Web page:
Website Security Audits - When Do I Need One?

Website Secutiry Audit

Most people in the business will recommend a third partyaudit on an annual basis, and in many instances, this is more than adequate. It represents just a periodic check to ensure that nothing significant has changed between this audit and the last, and will reveal any security holes that may have opened up in the intervening time interval.

It could be as simple as revealing that the security patches aren't up to date on the various pieces of software you use. It may reveal that certain network settings have been changed (sometimes accidentally, and sometimes on purpose), that make it easier for a would-be hacker to get inside. Or, if you're very lucky, it may reveal that you're rock solid and have nothing to worry about, though this is rarely the case because where website security in particular, and network security in general is concerned, there's usually room for improvement.

Of course, there are some instances where you may want to consider more frequent audits. Chief among these is if you have been hacked. In this instance, just plugging the hole (assuming you can find it) and barring the door that the hackers gained entry through is not enough, because while they were "inside," they may have left some means of gaining entry again later. Not only that, but in most cases, an internet security consultant can help you get back on your feet again after a data loss, so they're valuable for both their ability to help you stay safe and for their ability to help you recover from the attack itself.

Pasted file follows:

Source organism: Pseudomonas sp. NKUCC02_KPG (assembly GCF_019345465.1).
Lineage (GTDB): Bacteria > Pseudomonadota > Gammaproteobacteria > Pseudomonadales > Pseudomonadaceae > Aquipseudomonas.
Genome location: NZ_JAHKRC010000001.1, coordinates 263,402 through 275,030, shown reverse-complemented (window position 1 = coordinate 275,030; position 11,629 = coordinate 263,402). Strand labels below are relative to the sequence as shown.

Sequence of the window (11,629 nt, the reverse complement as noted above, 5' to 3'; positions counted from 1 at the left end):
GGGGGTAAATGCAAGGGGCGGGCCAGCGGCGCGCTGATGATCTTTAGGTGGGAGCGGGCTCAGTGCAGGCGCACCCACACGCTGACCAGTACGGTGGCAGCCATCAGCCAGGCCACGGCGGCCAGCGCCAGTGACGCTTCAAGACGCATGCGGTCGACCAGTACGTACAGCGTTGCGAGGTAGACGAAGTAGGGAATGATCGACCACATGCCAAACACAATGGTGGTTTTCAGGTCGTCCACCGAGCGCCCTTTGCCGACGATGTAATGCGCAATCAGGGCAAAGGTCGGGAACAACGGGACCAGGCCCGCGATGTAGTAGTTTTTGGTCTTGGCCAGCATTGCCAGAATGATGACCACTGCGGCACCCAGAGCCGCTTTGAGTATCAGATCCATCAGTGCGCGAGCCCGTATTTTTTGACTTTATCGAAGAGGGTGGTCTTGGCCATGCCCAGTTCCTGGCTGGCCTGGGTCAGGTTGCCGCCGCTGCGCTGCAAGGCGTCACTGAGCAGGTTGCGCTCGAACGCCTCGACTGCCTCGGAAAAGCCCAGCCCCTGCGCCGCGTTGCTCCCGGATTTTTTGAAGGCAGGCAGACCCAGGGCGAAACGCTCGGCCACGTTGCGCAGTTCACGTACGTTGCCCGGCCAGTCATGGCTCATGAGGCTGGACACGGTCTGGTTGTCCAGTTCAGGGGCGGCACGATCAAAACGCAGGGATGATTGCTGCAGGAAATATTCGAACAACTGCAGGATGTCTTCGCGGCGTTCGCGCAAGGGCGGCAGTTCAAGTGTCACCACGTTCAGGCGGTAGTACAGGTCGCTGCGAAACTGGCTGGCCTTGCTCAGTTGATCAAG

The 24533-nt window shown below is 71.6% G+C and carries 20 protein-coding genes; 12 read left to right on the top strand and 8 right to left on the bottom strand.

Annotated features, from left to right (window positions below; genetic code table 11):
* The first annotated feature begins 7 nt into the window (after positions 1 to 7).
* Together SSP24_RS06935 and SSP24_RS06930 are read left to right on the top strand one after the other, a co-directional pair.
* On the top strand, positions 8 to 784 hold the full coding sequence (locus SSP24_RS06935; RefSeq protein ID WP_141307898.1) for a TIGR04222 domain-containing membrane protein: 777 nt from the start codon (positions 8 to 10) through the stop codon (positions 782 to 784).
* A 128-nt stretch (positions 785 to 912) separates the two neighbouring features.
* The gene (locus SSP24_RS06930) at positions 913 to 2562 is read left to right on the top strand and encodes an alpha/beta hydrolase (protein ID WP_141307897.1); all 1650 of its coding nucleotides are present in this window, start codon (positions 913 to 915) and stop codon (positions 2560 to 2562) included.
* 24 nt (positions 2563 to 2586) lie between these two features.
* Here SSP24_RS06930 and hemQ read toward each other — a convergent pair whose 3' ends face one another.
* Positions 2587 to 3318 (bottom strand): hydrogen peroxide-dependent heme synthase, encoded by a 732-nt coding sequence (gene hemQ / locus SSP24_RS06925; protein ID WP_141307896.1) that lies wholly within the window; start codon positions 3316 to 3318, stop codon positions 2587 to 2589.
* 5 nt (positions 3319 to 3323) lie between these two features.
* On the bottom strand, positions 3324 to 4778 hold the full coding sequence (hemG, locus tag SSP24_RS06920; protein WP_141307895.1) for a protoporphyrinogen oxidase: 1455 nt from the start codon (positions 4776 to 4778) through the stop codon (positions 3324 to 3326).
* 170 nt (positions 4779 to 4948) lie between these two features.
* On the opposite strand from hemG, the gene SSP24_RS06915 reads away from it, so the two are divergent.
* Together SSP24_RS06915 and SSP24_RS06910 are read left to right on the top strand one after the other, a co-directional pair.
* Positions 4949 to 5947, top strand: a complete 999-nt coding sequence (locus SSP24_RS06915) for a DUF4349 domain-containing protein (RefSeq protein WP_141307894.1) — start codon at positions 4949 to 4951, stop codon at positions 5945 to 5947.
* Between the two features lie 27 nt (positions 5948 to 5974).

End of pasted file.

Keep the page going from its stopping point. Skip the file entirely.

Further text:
The second most common reason you may wish to have more than just the standard annual audit would be if you've had a piece of custom code written for your company, and this is fairly common. Sadly, cookie cutter, off the shelf pieces of software are often insufficient for a particular company's needs, and when this happens, most companies will go out and hire someone to develop a custom application for them that does what they need it to do.

Unfortunately, what can happen in these instances is that some of the lines of code in the custom application may inadvertently open up a security hole in your otherwise solid system. In these cases, having the code audited with an eye toward security can help ensure that the new software does what it's supposed to do, and nothing more. This is an excellent way to avoid a nasty surprise down the line!

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